The roots of Realism can be traced back to mid-19th-century France. The style arose as a reaction against the highly stylized art genres of the time, such as Romanticism and Neoclassicism. Instead of presenting the world through a romanticized or idealized perspective, the Realist movement tried to depict the world as it actually is, with a focus on the lives of ordinary people, with sometimes unflinchingly “ugly” portrayals of real life for most of society. The technological and scientific achievements of the time, as well as the political and social shifts in Europe, influenced this new approach to art.

One of the defining aspects of realism was its emphasis on the lives and experiences of average individuals. This was a departure from previous painting styles, which frequently depicted historic or heroic individuals, and instead sought to capture the realities of daily life. This meant that Realist artists frequently opted to depict things that were not normally deemed worthy of aesthetic attention, such as working-class individuals, rural landscapes, and urban life. It was a deliberate effort to make art more approachable and understandable to a broader audience by emphasizing the common man and the everyday life.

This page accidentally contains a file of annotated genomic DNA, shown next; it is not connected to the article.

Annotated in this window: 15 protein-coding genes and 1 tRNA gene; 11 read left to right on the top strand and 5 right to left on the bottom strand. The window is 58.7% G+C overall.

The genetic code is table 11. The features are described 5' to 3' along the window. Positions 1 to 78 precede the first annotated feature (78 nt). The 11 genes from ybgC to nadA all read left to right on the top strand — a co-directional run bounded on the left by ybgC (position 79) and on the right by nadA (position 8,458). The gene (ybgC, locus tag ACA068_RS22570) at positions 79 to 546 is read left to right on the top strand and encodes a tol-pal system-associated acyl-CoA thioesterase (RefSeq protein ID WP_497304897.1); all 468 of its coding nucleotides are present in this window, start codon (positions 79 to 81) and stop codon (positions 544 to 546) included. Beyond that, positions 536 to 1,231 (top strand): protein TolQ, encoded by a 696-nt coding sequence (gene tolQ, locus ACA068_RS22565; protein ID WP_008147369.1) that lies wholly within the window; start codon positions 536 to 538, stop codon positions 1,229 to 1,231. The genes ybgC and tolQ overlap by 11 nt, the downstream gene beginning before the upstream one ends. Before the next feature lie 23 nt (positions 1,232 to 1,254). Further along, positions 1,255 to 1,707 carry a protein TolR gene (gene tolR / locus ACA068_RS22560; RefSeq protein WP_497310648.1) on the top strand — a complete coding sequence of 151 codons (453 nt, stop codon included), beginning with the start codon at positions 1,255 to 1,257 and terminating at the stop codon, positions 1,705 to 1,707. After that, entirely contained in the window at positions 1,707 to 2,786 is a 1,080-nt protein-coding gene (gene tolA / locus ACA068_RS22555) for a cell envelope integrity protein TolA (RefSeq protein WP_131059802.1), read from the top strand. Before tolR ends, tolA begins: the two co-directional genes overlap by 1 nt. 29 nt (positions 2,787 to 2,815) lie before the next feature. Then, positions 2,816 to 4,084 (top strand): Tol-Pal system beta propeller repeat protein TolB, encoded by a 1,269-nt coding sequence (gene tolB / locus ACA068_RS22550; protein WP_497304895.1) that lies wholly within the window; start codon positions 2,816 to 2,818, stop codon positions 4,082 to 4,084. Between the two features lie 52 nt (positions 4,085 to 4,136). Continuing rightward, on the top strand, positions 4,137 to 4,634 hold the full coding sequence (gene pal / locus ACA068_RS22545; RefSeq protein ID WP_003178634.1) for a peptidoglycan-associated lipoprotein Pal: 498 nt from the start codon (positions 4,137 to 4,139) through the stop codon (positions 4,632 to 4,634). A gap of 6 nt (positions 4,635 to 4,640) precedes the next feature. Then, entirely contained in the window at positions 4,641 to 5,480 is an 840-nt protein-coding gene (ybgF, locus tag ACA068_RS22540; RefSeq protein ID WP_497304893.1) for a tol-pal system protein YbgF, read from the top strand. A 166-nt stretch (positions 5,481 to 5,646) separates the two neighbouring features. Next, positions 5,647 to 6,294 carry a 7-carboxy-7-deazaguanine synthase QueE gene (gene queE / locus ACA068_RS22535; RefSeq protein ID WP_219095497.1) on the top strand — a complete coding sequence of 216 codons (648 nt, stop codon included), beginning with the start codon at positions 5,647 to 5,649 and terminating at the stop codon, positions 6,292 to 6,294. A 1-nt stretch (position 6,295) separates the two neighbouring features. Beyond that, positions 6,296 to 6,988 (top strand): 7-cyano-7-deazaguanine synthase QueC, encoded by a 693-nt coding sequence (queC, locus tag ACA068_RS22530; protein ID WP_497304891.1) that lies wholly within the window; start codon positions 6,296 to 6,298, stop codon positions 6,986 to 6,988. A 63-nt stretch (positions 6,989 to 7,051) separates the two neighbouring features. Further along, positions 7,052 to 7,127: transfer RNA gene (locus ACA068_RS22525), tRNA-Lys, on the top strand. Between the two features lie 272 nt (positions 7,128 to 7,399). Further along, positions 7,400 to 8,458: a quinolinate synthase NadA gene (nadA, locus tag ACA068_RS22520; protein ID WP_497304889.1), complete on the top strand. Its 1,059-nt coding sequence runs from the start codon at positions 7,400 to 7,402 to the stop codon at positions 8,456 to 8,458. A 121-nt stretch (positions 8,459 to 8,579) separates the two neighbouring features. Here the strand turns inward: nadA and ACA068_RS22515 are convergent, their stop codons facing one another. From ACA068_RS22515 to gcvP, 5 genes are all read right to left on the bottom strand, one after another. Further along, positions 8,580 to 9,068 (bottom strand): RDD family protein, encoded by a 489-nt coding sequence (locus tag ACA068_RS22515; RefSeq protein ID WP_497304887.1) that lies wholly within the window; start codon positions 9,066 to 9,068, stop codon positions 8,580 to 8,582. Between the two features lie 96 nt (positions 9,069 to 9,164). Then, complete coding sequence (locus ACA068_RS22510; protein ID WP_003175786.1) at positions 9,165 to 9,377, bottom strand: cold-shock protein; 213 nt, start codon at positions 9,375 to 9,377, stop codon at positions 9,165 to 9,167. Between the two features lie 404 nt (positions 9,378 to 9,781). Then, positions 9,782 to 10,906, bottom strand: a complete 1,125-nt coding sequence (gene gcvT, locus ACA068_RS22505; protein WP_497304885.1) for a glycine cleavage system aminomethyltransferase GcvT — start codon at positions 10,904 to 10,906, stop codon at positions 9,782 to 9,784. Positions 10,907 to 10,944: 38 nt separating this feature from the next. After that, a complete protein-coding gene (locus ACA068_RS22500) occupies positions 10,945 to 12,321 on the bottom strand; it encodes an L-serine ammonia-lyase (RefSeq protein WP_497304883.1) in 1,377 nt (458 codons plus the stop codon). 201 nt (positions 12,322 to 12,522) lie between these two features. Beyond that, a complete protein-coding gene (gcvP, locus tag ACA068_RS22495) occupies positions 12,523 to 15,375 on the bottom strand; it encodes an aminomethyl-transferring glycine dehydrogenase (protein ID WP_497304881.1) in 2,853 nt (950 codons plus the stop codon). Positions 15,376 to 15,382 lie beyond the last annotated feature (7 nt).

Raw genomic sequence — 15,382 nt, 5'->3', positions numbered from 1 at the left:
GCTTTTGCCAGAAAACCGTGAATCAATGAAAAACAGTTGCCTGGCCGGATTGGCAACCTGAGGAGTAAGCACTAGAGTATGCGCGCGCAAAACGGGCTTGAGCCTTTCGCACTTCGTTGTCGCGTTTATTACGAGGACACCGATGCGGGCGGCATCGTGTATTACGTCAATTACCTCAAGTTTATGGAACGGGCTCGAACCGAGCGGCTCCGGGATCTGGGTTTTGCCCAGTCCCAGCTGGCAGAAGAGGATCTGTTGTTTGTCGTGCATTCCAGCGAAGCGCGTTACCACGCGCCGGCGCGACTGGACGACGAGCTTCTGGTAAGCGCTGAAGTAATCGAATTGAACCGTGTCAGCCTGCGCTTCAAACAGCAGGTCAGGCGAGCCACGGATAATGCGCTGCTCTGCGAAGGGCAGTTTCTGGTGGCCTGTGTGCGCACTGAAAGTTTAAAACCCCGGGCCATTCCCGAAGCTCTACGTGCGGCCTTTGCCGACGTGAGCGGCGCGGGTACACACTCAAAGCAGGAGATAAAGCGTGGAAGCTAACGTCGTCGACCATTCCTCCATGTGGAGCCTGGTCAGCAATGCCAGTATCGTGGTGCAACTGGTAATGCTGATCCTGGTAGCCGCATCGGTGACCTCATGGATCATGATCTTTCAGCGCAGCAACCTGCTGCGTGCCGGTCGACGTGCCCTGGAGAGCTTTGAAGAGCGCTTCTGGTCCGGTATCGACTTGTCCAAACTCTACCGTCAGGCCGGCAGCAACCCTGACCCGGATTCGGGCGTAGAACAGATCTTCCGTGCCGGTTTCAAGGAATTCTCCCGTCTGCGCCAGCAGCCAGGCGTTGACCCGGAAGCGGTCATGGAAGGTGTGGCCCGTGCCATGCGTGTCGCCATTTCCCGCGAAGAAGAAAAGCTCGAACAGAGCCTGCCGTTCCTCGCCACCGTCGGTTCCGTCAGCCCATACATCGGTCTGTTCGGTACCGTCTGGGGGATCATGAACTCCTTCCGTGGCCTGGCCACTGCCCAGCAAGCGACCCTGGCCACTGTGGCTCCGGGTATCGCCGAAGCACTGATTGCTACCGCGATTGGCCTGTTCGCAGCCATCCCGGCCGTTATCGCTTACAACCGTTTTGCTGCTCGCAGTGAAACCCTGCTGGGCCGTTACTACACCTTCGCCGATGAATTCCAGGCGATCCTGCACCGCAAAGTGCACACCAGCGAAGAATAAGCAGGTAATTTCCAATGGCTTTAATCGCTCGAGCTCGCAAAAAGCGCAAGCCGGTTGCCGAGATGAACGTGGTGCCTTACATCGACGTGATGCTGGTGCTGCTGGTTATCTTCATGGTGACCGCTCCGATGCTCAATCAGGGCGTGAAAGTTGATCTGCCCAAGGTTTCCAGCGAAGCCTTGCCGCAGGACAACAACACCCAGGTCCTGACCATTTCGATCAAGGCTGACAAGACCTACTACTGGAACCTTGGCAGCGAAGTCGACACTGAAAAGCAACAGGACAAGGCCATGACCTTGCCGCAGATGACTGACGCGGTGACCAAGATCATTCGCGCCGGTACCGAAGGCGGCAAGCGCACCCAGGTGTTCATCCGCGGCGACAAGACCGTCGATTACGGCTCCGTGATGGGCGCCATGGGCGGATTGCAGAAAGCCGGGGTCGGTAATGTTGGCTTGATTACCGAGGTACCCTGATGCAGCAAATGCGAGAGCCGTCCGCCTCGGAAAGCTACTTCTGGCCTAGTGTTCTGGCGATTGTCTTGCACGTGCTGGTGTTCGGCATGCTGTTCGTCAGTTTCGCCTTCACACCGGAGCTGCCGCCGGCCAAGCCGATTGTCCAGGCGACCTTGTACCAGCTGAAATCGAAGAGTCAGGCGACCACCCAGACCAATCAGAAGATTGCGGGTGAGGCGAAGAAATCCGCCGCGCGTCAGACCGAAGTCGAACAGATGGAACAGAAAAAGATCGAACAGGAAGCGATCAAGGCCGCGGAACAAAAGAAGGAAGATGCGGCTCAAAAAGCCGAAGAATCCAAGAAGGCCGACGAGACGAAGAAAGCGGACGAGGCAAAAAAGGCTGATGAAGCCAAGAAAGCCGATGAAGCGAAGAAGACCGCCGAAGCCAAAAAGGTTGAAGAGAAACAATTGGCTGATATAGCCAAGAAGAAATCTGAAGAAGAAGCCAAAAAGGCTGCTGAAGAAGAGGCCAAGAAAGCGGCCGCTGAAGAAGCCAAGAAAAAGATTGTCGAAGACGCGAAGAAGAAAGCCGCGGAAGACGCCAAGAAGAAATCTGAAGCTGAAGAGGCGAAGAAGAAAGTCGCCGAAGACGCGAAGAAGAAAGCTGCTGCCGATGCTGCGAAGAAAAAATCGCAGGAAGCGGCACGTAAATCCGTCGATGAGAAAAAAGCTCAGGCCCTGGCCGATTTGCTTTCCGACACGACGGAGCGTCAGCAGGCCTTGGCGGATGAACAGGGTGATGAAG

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Notable Realist Artists

Realism Art: The Third-Class Carriage by Honoré Daumier

Numerous artists have contributed to the creation and progress of Realism as an art trend throughout the years. Among the most prominent Realist painters are:

Gustave Courbet 

Famous for his contributions to the Realist art movement, Gustave Courbet is a household name. His work focuses on portraying regular people going about their daily lives, highlighting the reality and veracity of their experiences.

Jean-Francois Millet